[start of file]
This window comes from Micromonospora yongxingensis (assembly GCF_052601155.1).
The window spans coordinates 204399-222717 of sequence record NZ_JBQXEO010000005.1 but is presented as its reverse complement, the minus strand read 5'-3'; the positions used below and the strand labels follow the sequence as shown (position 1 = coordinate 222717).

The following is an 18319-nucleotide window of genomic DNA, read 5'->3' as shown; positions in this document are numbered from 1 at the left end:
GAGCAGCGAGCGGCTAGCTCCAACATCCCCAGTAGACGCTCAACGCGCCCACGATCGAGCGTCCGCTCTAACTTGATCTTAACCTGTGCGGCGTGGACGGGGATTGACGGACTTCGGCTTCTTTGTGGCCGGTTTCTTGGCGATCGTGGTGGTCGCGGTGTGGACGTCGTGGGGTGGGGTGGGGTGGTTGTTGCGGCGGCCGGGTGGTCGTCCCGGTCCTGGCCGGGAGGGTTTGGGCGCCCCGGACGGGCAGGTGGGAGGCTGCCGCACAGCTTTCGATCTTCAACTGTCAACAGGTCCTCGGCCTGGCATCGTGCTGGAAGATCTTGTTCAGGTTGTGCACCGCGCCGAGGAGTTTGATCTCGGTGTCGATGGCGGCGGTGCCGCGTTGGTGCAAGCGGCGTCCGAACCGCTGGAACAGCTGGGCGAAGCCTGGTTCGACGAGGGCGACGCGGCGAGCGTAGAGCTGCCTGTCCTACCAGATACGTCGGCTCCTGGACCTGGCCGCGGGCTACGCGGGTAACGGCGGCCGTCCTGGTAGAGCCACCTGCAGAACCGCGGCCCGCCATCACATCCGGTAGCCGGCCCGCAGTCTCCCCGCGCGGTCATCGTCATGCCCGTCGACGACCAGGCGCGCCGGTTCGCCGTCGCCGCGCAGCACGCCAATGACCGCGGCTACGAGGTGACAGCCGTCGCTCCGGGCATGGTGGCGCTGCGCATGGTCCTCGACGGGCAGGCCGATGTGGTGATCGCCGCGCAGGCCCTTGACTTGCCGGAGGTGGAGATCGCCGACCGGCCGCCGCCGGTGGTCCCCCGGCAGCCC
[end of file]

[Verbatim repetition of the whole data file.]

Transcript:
This window comes from Micromonospora yongxingensis (assembly GCF_052601155.1).
The window spans coordinates 204399-222717 of sequence record NZ_JBQXEO010000005.1 but is presented as its reverse complement, the minus strand read 5'-3'; the positions used below and the strand labels follow the sequence as shown (position 1 = coordinate 222717).

The following is an 18319-nucleotide window of genomic DNA, read 5'->3' as shown; positions in this document are numbered from 1 at the left end:
GAGCAGCGAGCGGCTAGCTCCAACATCCCCAGTAGACGCTCAACGCGCCCACGATCGAGCGTCCGCTCTAACTTGATCTTAACCTGTGCGGCGTGGACGGGGATTGACGGACTTCGGCTTCTTTGTGGCCGGTTTCTTGGCGATCGTGGTGGTCGCGGTGTGGACGTCGTGGGGTGGGGTGGGGTGGTTGTTGCGGCGGCCGGGTGGTCGTCCCGGTCCTGGCCGGGAGGGTTTGGGCGCCCCGGACGGGCAGGTGGGAGGCTGCCGCACAGCTTTCGATCTTCAACTGTCAACAGGTCCTCGGCCTGGCATCGTGCTGGAAGATCTTGTTCAGGTTGTGCACCGCGCCGAGGAGTTTGATCTCGGTGTCGATGGCGGCGGTGCCGCGTTGGTGCAAGCGGCGTCCGAACCGCTGGAACAGCTGGGCGAAGCCTGGTTCGACGAGGGCGACGCGGCGAGCGTAGAGCTGCCTGTCCTACCAGATACGTCGGCTCCTGGACCTGGCCGCGGGCTACGCGGGTAACGGCGGCCGTCCTGGTAGAGCCACCTGCAGAACCGCGGCCCGCCATCACATCCGGTAGCCGGCCCGCAGTCTCCCCGCGCGGTCATCGTCATGCCCGTCGACGACCAGGCGCGCCGGTTCGCCGTCGCCGCGCAGCACGCCAATGACCGCGGCTACGAGGTGACAGCCGTCGCTCCGGGCATGGTGGCGCTGCGCATGGTCCTCGACGGGCAGGCCGATGTGGTGATCGCCGCGCAGGCCCTTGACTTGCCGGAGGTGGAGATCGCCGACCGGCCGCCGCCGGTGGTCCCCCGGCAGCCC